Ask technology observers to tease out a crisp snapshot of Dallas-Fort Worth’s future from the current brooding haze of economic uncertainty, and they demur. It’s difficult to grasp the entire picture, they say, to get a clear sense of all the activity simmering under the surface. “Sometimes you don’t know about the best things that are happening until they have happened,” says Terry Clower, director of the Center for Economic Development and Research at the University of North Texas.

Yet Clower believes DFW is ideally positioned to successfully flex and pivot, no matter what opportunities the current disruptive turmoil breeds. Scattered around the region are hotbeds of significant innovation in bioscience, information technology, energy and energy management systems, and materials science and nanotechnology. Example: In March 2009, researchers at the University of Texas at Dallas announced they had developed artificial muscle rendered from carbon nanotube aerogel sheets. Composed primarily of air, the muscle can operate at extreme temperatures and has potential applications in medicine and in solar cells. Clower says a few regional firms are ready to pounce on such materials opportunities, but he won’t name names.

What he points to is the wealth of human capital DFW has to deploy at opportunities. The tech wreck that accompanied the turn of the century idled an abundance of highly skilled engineers in disciplines such as optics and telecommunications. These engineers didn’t vacate the area, as the wreckage was global. These skills can be parlayed into emerging technologies.

“Dallas is well-positioned,” says Dell Services (formerly Perot Systems) Chief Innovation Officer Jim Stikeleather. “Dallas is a communications hub. At the end of the day the bloodstream of the next-generation economy is going to be the communication lines.”

Let There be Light

Dallas is also ground zero for an emerging photonics industry, or the utilization of light to transmit and process information. Photonics technology is currently being deployed in advanced network routers to overcome bandwidth limitations, and in the biotech industry, specifically in neural interfaces. Converting nerve impulses into light signals, neural interfaces provide a direct connection from the brain to an external device, such as a sophisticated prosthetic limb.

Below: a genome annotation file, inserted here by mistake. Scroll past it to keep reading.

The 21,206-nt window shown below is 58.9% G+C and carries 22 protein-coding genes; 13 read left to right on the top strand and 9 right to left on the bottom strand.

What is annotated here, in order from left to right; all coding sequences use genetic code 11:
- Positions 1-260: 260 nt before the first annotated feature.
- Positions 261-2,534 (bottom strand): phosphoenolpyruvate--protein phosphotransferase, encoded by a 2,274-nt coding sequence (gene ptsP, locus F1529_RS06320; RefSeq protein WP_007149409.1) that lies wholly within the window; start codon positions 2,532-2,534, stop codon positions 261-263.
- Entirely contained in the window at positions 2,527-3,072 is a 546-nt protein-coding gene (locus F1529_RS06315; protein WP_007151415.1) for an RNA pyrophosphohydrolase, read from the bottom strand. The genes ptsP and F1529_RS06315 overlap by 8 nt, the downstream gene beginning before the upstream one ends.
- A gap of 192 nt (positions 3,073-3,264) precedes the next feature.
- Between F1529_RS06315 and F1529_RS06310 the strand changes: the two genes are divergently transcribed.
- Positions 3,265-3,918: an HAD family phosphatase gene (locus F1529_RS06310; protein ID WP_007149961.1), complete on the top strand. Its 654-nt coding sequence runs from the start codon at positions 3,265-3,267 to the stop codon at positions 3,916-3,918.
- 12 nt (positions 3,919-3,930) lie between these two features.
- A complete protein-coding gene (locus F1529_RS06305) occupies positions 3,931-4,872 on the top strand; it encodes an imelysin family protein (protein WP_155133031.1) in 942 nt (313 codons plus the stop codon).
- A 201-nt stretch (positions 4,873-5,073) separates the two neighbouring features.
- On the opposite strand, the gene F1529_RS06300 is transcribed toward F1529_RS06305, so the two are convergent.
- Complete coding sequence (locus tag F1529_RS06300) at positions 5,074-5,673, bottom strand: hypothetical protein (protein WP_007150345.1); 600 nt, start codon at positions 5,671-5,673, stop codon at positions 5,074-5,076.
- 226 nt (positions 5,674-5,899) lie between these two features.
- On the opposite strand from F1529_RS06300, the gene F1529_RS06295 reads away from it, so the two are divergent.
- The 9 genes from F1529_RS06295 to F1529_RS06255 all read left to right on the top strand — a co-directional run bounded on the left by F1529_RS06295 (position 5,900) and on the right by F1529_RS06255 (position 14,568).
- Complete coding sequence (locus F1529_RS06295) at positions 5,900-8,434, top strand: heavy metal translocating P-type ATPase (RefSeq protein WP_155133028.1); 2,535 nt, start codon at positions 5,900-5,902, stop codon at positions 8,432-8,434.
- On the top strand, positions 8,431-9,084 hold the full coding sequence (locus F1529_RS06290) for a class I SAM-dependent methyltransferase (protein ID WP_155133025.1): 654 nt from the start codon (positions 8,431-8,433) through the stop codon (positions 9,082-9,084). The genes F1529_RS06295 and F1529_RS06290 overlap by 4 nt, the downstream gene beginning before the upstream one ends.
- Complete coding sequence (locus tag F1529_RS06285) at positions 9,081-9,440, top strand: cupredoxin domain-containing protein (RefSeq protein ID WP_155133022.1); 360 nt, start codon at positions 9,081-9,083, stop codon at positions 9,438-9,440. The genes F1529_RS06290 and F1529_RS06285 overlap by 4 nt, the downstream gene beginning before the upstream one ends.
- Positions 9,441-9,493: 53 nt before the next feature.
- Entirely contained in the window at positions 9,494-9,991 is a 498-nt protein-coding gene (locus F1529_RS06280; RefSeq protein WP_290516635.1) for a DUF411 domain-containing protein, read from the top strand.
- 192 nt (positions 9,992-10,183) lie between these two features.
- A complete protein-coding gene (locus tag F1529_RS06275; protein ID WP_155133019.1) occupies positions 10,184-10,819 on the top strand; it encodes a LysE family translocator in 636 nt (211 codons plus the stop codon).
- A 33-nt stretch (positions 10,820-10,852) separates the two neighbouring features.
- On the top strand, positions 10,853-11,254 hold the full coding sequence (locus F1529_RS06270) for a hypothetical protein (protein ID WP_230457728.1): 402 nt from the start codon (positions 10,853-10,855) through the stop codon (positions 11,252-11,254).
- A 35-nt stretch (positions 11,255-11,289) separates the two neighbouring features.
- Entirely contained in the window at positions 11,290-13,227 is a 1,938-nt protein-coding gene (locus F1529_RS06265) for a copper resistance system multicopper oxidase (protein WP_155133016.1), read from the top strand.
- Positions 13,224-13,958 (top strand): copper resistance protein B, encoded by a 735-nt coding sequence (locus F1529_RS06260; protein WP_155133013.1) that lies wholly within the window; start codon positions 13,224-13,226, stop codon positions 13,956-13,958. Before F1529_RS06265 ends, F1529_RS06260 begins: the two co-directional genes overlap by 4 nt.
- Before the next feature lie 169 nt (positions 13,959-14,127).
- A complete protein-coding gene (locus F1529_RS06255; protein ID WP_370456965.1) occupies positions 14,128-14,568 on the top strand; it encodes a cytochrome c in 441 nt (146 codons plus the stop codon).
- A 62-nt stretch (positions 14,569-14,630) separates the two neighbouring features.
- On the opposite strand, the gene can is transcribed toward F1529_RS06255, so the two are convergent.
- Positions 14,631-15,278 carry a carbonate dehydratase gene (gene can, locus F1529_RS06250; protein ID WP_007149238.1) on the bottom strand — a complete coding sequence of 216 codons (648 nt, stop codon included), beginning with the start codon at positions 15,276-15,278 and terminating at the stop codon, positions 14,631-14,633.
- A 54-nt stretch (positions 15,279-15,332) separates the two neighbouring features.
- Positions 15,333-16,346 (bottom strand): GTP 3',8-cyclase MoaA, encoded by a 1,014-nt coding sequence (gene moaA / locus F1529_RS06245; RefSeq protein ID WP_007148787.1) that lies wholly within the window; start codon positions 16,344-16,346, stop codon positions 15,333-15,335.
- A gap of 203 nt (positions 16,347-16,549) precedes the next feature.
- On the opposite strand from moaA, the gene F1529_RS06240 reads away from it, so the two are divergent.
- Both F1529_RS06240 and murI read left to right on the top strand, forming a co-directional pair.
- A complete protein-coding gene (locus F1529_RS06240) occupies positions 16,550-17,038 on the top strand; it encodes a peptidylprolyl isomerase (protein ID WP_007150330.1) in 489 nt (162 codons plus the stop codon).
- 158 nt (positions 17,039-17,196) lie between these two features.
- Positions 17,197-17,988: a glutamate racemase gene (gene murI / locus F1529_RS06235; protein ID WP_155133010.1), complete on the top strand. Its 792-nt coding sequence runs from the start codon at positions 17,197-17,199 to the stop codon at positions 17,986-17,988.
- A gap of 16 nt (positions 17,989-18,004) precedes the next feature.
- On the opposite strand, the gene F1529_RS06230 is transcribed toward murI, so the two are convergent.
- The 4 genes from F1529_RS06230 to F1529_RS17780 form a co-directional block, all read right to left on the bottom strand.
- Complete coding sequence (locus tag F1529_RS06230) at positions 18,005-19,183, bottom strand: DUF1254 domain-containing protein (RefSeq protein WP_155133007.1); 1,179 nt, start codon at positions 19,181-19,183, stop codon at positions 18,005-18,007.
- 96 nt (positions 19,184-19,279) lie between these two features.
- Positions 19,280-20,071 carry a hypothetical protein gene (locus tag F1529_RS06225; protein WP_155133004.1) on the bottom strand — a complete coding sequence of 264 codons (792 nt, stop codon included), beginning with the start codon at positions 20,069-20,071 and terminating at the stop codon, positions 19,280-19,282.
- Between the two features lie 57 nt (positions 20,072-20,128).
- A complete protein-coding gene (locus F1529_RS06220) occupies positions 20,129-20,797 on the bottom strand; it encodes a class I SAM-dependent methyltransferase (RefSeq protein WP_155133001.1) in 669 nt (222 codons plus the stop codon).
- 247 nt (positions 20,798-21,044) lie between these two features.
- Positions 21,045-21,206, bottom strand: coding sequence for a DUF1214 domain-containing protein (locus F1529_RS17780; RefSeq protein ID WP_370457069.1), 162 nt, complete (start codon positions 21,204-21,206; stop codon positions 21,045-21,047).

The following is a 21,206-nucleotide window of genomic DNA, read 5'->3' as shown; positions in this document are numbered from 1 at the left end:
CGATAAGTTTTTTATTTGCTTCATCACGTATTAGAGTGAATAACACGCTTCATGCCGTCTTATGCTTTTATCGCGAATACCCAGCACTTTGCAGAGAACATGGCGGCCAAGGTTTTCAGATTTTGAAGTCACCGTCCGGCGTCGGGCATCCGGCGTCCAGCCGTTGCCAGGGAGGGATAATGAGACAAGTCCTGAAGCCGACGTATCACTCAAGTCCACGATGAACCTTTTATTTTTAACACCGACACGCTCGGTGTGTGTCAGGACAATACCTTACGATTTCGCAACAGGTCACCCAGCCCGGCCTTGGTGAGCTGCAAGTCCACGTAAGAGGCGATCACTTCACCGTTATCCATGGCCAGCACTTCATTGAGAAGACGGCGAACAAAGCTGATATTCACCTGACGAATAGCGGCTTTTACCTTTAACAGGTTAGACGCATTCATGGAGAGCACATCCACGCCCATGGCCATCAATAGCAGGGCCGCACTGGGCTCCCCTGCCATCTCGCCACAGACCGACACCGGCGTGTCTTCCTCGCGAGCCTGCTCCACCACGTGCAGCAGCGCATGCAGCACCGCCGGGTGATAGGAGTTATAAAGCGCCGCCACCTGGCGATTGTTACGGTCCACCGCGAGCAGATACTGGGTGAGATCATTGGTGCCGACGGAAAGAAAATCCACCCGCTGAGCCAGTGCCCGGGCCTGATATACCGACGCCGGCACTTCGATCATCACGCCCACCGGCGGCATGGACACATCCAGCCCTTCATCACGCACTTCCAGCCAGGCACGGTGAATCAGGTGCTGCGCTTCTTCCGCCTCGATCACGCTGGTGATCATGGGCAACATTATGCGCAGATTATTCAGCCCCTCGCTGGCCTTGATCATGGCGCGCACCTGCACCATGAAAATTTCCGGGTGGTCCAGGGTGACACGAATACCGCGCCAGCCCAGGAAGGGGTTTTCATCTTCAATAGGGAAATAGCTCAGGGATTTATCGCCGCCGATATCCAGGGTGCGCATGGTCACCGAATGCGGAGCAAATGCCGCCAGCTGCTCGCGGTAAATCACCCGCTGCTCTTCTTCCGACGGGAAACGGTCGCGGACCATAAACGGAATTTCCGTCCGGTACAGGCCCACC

“In neural interfaces we’ve got some of the best capability in the world here,” says Marc Christensen, chair of the department of electrical engineering at Southern Methodist University. “So I think that’s an exciting area that will explode.” Christensen has just launched a neural-photonics center and is building a fiber optic interface to the nervous system at SMU in collaboration with UTD and the University of North Texas.

But what may be the most fertile sphere as the next economy coalesces is adding silicon brains to old technologies. Don Hicks, professor of political economy and public policy at UTD, envisions planting smart chips and wireless connectivity into medical devices, transforming responsive, reactive medicine into anticipatory medicine: a virtual blanket of care.

“When you have as your regional jewels competence in innovating information communication technology systems, making everything smarter, more efficient, and more responsive, you are really sitting on a gold mine,” Hicks says.

The energy sector is also looking to integrate smarts. Dallas-based Broadstar Wind Systems, for example, is developing a new class of wind turbine technology that puts turbines at the point of energy consumption. With its patented AeroCam technology, Broadstar systems are designed to generate energy from turbulent urban environments. The turbines can be mounted on commercial building rooftops or industrial towers.

Up in the Clouds

But perhaps the most robust sector in the region is information technology. Stikeleather of Dell Services suggests IT could be the most consequential element in the future of the DFW economy. Companies are gradually shedding what Stikeleather calls hygienic functions such as accounting, payroll, and human resources.

Successful companies will outsource such IT-intensive operations to the “cloud,” that confluence of Internet technologies that provides computing services and software on-demand, much like the electrical grid provides on-demand power. “Over the next five years cloud computing is probably going to be the primary driver of technology and the technology space,” says Stikeleather. “I can just go out and buy it by the drink in the cloud. ... 

“A lot of people make the mistake of thinking that technology causes change,” he adds. “But that’s really not the case.” What technology does, Stikeleather says, is “facilitate changes that want to take place, but don’t have the capability to do so yet.”